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itch.io is a website and digital marketplace on which users can host, sell and download products. Although originally designed for indie video games, it also includes e-books for tabletop games, and is now the second-largest marketplace on the internet for pdfs of role-playing games, after DriveThruRPG.

Released in March 2013 by Leaf Corcoran, and as of 7 August 2020 it hosts 8,940 physical games, of which 3,845 are tagged as role-playing games.

itch.io also allows users to host game jams, events where participants have limited time to create and submit a game. For example, the One-Page RPG Jam 2020 was hosted on itch.io.[2]

HistoryEdit

On 3 March 2013, Leaf Corcoran posted a blog entry to the site leafo.net detailing what the website would be about, with a pay-what-you-want model. In an interview with Rock, Paper, Shotgun, Corcoran said the original idea was not a store but instead a place to "create a customized game homepage".[3] Its name comes from a spare domain that Corcoran had purchased a couple of years prior.[1]

In February 2019, Corcoran posted to the itch.io forums regarding people starting to upload "physical" (i.e. non-digital) games to the platform, acknowledging that such games should be recognised in itch.io's classification system. One of the first changes was to rename the "physical games" category to the "tabletop games" category.[4] Early in the same year, the success of game jams like the Emotional Mech Jam increased the profile of itch.io as a platform among the indie RPG community.[5]

In support of the George Floyd protests, itch.io organized the Bundle for Racial Justice and Equality in June 2020.[6] It initially launched with over 700 games, but increased to over 1500 as additional developers offered to contribute.[7][8] In 11 days, the bundle raised $8.1M for the NAACP Legal Defense and Educational Fund and Community Bail Fund.[9][10]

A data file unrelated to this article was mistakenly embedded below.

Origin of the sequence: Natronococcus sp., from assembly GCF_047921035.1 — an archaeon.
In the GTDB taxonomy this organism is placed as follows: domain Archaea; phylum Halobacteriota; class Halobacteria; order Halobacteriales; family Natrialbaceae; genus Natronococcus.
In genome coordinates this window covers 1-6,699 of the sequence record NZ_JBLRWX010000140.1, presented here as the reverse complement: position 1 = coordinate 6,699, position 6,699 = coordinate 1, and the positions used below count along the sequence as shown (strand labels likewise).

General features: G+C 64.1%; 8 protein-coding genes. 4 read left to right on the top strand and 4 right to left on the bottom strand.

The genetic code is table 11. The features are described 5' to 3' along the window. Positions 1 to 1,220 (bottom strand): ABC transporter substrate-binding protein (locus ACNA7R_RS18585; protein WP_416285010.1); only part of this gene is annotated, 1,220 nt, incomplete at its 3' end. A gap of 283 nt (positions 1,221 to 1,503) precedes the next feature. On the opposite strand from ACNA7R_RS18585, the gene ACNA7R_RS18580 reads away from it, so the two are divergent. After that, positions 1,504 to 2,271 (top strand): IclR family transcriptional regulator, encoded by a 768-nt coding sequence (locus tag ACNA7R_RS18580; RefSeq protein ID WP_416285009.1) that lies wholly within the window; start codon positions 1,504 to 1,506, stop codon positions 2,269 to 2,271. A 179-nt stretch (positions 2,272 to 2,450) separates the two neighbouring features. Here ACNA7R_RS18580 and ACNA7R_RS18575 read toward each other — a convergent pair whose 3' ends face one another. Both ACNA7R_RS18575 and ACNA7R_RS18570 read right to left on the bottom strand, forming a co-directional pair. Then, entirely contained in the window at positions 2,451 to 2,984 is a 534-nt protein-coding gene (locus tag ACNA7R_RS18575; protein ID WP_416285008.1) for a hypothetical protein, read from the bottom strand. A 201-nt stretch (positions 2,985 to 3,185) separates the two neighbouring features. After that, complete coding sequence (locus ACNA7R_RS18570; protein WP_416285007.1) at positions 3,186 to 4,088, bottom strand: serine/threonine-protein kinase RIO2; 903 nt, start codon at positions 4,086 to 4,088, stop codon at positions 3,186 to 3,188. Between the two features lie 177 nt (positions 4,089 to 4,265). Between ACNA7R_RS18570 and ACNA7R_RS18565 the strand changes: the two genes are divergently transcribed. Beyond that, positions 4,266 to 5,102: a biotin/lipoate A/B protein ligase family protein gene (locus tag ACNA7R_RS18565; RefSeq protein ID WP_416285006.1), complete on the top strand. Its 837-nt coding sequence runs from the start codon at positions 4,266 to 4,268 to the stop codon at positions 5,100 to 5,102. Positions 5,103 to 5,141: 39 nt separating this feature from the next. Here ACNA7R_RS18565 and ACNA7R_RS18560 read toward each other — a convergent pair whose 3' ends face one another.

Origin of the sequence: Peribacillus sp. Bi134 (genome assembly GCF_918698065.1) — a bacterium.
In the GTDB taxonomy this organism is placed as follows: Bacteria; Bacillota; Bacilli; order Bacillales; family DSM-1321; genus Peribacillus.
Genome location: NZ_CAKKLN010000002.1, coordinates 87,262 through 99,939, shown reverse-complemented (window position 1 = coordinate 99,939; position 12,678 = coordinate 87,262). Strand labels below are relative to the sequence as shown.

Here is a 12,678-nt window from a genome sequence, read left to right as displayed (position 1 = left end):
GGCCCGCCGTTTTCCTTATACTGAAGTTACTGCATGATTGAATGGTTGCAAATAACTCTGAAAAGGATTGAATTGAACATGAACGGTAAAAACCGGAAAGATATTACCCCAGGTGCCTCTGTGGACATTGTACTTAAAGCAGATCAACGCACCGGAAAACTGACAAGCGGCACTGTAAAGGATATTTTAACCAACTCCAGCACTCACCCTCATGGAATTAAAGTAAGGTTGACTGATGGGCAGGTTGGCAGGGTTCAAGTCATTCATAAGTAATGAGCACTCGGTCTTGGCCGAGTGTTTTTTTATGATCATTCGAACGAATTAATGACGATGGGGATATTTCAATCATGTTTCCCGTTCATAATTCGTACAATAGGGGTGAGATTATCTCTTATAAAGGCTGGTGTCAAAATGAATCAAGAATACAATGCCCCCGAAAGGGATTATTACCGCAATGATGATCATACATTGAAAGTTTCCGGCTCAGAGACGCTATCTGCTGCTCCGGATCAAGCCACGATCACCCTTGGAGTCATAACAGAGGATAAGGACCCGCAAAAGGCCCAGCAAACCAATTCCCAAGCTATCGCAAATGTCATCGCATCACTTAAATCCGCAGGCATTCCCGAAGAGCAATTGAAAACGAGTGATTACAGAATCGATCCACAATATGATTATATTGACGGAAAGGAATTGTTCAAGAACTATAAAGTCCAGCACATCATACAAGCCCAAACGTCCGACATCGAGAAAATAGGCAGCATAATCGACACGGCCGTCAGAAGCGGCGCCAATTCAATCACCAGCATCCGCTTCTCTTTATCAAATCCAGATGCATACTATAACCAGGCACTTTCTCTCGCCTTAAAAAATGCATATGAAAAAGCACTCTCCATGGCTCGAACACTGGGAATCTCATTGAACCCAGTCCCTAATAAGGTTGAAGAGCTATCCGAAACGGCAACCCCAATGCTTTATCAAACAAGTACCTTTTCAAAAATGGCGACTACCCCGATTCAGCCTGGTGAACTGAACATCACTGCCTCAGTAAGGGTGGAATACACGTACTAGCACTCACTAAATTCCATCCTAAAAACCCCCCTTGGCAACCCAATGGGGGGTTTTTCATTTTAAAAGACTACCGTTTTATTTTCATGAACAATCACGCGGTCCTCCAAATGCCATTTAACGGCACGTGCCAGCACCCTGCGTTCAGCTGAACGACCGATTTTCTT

RevenueEdit

The seller can charge money for the games they release onto the platform, and in May 2015, itch.io paid sellers US$51,489.[11] By default, the site takes a 10% cut from each sale,[12] but the seller can choose how much money the site will get per purchase.[13] The seller can set the lowest price for the game (including free), and the customer can pay above that minimum amount if they like the game they are purchasing.[14]

This means that, in general, a seller will earn more for each item of product sold through itch.io than they will selling the same product through DriveThruRPG for the same price, although because DriveThruRPG's marketplace is larger and busier and includes more options for discovering products, sellers tend to find (for now) that they earn more from DriveThruRPG in general.

ReferencesEdit

  1. 1.0 1.1 "Q&A: itch.io Interview with Leaf Corcoran". UBM TechWeb (1 December 2014).
  2. One-Page RPG Jam 2020. itch.io. Retrieved 2020-08-07.
  3. "The New Curiosity Shop: Itch.io Interview" (23 April 2014).
  4. Leaf Corcoran (leafo) et al. (2019-02-02). "Physical games classification project". itch.io Discussions. Retrieved 2020-08-07.
  5. Aven Elia McConnaughey (transistence) (2019-03-15). "TTRPG Game Jams - Ideas/debrief". itch.io Discussions. Retrieved 2020-08-07.
  6. https://itch.io/b/520/bundle-for-racial-justice-and-equality
  7. Jon Fingas (8 June 2020). "Itch.io offers 700 games in a pay-what-you-want racial justice bundle".
  8. Nick Statt (11 June 2020). "Itch.io's amazing 1,500-game charity bundle surpasses $5 million goal".
  9. Wesley Yin-Poole (16 June 2020). "Itch.io Bundle for Racial Justice and Equality ends with a stunning $8.1m raised".
  10. Hirun Cryer (2020-06-16). "Itch.io's Racial Justice and Equality Bundle Ends With Over $8.1 Million Raised".
  11. "Itch.io Is the Littlest Next Big Thing in Gaming". Vice (23 June 2015). Retrieved on 15 August 2015
  12. "Itch.io launches open revenue sharing". UBM TechWeb (23 March 2015).
  13. "Game jams aside, itch.io's doing brisk business distributing games". UBM TechWeb (16 September 2014). Retrieved on 18 August 2015
  14. "Itch.io lets developers dictate revenue share" (24 March 2015). Retrieved on 18 August 2015

External linksEdit

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